Care's English Liberties contains "the most important documents and statements in English history and law concerning liberty, property and the rights of the individual… Benjamin Franklin knew its contents thoroughly" (Lemay, Life, 74). This first edition features a printing of the Magna Charta, "a symbol of political liberty and the foundation of constitutional government" (Grams, Great Experiment, 95), and was published in 1682 "to provide uneducated and inexperienced English persons with documents and information about the law and their rights… praising England's 'fundamental laws [as] coeval with government' and describing the Magna Charta as 'Declaratory of the principal grounds of the Fundamental Laws and Liberties of England.' Celebrating law in another piece as second only to the gospel, he described it in English Liberties as 'the Best Birthright the Subject hath'… Care regarded the essence of this birthright as the 'privilege not to be exempt from the law of the land, but to be freed in Person and Estate from Arbitrary Violence and Oppression'" (Morrison & Zook, Revolutionary Currents, 46-7).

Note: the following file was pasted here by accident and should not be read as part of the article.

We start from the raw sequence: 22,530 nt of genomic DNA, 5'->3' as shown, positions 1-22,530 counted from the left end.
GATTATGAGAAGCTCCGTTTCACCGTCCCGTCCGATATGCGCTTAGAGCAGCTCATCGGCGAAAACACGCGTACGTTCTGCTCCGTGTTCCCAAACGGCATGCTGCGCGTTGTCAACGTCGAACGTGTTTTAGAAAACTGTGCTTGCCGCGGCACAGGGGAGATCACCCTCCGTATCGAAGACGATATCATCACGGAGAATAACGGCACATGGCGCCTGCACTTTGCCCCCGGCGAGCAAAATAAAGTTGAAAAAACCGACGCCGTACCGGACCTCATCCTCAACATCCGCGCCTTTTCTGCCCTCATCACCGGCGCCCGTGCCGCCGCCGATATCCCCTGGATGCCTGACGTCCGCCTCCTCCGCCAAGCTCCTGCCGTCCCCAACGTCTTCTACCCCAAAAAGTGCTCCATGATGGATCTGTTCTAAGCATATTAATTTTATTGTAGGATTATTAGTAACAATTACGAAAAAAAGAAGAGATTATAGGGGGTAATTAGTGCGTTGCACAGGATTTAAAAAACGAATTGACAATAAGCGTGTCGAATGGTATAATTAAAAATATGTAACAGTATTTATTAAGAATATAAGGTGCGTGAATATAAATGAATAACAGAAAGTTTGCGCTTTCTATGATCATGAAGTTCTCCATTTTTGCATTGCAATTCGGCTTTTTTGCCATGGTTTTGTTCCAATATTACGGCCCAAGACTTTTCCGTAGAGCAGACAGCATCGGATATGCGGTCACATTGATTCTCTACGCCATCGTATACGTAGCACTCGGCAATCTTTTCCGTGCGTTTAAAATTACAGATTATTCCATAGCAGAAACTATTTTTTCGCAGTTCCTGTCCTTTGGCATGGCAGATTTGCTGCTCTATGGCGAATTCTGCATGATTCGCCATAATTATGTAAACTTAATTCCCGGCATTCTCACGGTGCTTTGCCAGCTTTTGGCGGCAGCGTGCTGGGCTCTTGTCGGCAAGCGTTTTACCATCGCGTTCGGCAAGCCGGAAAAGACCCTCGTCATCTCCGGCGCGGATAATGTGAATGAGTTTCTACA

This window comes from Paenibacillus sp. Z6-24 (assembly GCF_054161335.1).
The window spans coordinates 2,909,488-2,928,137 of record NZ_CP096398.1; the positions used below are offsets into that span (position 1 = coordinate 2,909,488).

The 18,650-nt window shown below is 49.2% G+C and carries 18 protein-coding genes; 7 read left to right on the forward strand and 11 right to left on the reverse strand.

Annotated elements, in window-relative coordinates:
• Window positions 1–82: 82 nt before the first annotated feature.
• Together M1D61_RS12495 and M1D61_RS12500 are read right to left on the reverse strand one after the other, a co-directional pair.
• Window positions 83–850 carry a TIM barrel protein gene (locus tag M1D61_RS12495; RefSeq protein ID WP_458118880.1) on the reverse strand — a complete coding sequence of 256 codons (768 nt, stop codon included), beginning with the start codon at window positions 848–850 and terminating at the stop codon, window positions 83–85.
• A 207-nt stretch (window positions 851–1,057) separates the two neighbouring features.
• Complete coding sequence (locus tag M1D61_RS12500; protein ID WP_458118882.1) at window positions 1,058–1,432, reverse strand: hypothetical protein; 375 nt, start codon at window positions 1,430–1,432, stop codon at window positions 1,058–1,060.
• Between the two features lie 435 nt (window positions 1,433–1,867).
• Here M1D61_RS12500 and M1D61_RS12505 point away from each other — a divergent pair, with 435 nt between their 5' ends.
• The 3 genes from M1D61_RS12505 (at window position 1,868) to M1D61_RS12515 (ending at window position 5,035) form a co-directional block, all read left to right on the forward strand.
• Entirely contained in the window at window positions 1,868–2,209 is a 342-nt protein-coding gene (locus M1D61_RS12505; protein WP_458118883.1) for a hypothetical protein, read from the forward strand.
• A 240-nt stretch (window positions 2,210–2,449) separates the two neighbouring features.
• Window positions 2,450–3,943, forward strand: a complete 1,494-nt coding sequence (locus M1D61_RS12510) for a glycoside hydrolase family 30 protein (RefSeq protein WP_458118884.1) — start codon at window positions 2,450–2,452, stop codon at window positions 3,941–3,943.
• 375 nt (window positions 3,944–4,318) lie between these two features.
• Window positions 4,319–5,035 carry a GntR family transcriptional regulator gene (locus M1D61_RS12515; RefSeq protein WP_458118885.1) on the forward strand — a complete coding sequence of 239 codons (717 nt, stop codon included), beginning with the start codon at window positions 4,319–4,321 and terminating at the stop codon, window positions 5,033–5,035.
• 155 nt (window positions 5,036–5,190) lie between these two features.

"Care advocated a radical theory of liberty of the religious conscience for all persons… and argued for the principle of separation of church and state… his ideas are comparable to those of John Locke on that subject and were in print before Locke's Letter on Toleration
." Care especially promoted "an abiding respect for the merits of trial by jury as a bulwark of English rights and liberties. English Liberties
… helped to transmit this 'jury ideology' and other ideas about fundamental laws and the rights and liberties of Englishmen to 18th-century England and the American colonies" (Schwoerer, Ingenious Mr. Henry Care
, xxvi). On publication, English Liberties
"became a publishing phenomenon, with successive editions circulating around the Atlantic world in the 18th century, its small size—it could literally fit into a pocket—enabling knowledge of English rights to reach the peripheries of the empire" (Yirush, Settler, Liberty and Empire